It is feeding coyotes which should not be allowed. This attracts coyotes to yards and brings them closer to people — they could become demanding. Attractants of any sort should be eliminated from yards: you don’t want to invite them to visit, and you might even want to discourage them by shooing them off if you happen to be there. Shooing off a coyote should probably be reserved for when one has entered your yard, or if, for example, you need to get to your car and it happens to be standing too close. Avoidance however, is always the safest strategy: this goes for whether you see a coyote in the distance, coming towards you or if it’s already underfoot — leash your dog and go the other way without running.

The elderly, children and those who are afraid should not feel they need to haze or harass a coyote. Walking away accomplishes what is needed: the coyote’s entire intention in approaching is to move your dog and you away. So, do it! Vulnerable smaller dogs which might be viewed as prey should be picked up and walk away. 

Everyone should be taught to respect a coyote’s space and keep away from it. It is normal to see coyotes in parks, but dogs have to be kept far away from them. Please see this flyer for detailed information on how to handle coyote encounters: PRESS HERE.

Because of territoriality and because small pets are often seen as prey, but also because pets may be seen as an annoyance to coyotes — the presence and activity of small pets can be interpreted by coyotes as harassing or challenging them, so it’s not always about predation — it’s really important that folks guard their pets: keep pets from roaming free, leash pets in coyote areas and especially after spotting a coyote, don’t let pets chase coyotes, don’t leave food and other attractants out in your yards, know how to handle encounters. So, guard your pets carefully! Remove food attractants from your yard.  Notwithstanding, on occasion, you may see a coyote pass through the area — but that this should not be cause for alarm.

Examples of Misinformation or Misbehavior by Humans:

One of the problems in some communities is that the only option they are taught to use to deter coyotes is “hazing.” In some instances, when “hazing” may no longer be effective, because coyotes have become “habituated” to people and/or hazing, residents may see coyotes linger longer in their yards. When this happens, the coyotes are sometimes, incorrectly, perceived as “aggressive and dangerous”, as they have been in Seal Beach, California. Of course, those who have an informed understanding of “normal” coyote behavior know that habituation does not mean aggression — it just means that the coyote has become accustomed to seeing humans — and does not in any way indicate that the animal will react “aggressively” or that it is in any way a danger.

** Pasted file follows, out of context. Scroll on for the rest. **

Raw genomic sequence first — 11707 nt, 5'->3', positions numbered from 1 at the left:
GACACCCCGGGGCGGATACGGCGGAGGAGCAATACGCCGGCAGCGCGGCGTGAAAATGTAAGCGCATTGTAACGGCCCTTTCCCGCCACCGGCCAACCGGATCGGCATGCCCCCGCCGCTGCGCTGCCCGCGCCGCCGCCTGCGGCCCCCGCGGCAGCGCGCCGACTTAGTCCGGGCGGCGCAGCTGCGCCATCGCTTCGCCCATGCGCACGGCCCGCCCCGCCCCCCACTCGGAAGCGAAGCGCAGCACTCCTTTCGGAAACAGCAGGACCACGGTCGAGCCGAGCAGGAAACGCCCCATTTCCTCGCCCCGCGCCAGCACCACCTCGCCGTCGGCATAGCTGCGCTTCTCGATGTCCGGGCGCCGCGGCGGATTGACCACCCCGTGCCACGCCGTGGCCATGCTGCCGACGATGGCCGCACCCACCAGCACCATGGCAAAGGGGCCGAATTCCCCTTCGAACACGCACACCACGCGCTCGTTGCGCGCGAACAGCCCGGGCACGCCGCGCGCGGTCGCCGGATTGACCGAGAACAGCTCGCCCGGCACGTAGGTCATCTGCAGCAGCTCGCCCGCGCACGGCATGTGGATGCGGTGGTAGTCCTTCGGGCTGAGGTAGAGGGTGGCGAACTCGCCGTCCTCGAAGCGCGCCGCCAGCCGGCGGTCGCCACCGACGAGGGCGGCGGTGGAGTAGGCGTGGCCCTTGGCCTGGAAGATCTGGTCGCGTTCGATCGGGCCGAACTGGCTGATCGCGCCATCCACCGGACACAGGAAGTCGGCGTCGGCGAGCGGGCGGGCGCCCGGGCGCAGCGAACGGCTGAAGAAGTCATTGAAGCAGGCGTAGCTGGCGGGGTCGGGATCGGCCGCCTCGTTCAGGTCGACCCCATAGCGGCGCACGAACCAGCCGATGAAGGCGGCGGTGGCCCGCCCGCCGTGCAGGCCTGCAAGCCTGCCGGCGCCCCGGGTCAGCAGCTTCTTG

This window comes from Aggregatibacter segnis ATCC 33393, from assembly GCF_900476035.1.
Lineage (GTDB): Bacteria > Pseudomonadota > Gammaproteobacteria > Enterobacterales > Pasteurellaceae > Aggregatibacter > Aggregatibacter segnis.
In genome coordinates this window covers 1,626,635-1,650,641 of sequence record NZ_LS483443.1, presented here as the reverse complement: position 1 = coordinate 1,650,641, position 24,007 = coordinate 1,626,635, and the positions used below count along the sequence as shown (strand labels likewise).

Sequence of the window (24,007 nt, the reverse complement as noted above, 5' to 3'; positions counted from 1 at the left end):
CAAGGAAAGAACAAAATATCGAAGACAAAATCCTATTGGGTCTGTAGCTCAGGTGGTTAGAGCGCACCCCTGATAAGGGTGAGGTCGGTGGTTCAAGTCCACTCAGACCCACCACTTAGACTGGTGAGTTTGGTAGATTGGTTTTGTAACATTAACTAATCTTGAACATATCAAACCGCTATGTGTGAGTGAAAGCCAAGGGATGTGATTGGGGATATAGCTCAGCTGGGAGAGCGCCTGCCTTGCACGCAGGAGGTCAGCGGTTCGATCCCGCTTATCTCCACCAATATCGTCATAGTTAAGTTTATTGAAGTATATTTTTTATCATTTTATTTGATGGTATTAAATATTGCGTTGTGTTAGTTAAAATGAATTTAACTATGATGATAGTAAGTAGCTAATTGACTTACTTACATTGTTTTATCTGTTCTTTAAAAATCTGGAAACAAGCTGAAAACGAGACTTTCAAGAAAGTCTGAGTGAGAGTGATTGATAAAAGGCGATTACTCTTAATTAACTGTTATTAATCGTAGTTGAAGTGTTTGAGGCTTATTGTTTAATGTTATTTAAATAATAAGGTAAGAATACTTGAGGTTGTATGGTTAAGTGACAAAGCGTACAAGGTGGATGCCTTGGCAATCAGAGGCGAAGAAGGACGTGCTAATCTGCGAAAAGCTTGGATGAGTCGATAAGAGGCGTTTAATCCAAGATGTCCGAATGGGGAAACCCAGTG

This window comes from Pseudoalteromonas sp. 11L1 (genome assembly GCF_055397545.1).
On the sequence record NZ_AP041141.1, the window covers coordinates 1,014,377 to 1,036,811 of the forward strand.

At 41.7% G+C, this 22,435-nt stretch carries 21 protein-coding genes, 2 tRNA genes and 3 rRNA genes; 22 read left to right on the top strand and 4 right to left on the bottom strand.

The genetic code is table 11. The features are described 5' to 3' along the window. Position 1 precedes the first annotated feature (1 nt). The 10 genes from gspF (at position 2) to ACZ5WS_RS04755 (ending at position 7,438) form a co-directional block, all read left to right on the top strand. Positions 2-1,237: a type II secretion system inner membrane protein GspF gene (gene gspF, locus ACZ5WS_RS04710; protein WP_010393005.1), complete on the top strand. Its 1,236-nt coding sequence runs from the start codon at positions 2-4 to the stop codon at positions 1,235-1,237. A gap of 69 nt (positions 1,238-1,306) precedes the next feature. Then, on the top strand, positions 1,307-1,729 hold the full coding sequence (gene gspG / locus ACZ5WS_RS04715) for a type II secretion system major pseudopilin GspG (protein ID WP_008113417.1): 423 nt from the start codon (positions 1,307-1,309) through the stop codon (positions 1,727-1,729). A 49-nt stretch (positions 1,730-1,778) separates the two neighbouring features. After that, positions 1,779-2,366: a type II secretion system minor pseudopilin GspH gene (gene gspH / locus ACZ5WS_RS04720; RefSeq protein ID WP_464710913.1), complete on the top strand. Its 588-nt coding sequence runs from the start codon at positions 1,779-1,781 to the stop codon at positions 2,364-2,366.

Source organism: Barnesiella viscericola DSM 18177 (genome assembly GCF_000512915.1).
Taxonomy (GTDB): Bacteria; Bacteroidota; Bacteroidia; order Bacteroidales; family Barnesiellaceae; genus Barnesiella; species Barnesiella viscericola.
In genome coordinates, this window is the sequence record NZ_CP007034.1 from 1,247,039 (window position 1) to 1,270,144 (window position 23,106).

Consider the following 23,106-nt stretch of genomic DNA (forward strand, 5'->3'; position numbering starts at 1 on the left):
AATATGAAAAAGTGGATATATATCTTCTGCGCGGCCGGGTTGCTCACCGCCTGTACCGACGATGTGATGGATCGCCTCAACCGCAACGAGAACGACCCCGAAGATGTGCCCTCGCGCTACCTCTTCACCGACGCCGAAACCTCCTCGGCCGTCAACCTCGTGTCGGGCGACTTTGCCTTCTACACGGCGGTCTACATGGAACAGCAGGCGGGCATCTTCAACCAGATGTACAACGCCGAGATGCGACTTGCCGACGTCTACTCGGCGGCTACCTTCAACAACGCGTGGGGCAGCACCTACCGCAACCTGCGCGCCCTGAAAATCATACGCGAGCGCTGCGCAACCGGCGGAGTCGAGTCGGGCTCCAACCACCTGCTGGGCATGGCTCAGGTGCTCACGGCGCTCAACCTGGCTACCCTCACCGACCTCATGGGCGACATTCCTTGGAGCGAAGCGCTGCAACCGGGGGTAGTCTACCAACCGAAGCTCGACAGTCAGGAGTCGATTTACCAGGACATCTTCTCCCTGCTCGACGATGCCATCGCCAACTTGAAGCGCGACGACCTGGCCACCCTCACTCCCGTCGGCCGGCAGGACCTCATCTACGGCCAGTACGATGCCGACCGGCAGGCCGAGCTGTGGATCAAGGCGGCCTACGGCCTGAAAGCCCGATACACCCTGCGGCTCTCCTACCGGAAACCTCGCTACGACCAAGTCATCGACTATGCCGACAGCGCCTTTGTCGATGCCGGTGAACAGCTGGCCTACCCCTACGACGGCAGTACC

Another problem is when people are so fearful of the “mere presence” of coyotes that they overreact to seeing one — sometimes leading to coyotes being killed unnecessarily. For example, a coyote was shot and killed a week ago in Mamaroneck, NY after a resident called the police simply because they saw a coyote in their backyard — one that didn’t run off which is a sign of “habituation” and therefore “danger” some folks think. The responding officers, instead of providing an escape route for the coyote to walk away, surrounded the coyote and it responded defensively, as any animal would when it felt surrounded and trapped — and, therefore, was deemed “aggressive.”

Here is an example of irresponsible and counterproductive behavior by humans. I’ve been keeping track of a particular group of dogs in one of our parks in San Francisco whose owners don’t leash-up and who allow their dogs to chase after coyotes. Fascinatingly, it’s this group of dogs — almost certainly because of their hostile and antagonistic behavior towards coyotes — that the coyotes watch and monitor.  These dog owners feel that coyotes are a nuisance, but it is their non-compliance with leashing guidelines and allowing their dogs to chase coyotes which makes these dogs subjects of interest for the coyotes. The owners have, in effect, been allowing their dogs and the coyotes to engage and interact. It’s our responsibility not to allow any such engagement: the repetitive cycle can be broken by leashing the dogs. Other dogs in this park are leashed-up and walk on, and, not surprisingly, these dogs and coyotes leave each other alone.

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[revised for clarity 12/9/2014]

Coyote Night Vision and What Coyotes Know About Human Vision

coyote eyes

coyote eyes

Coyotes may be seen at any time of the day — they are diurnal animals, however for convenience in urban areas they have arranged their daily schedules to avoid human activity, so in cities they are active mostly at night when we are not. They can do this because their eyes have many more rod receptors than the human eye has, so they can see in the dark: they have night-vision.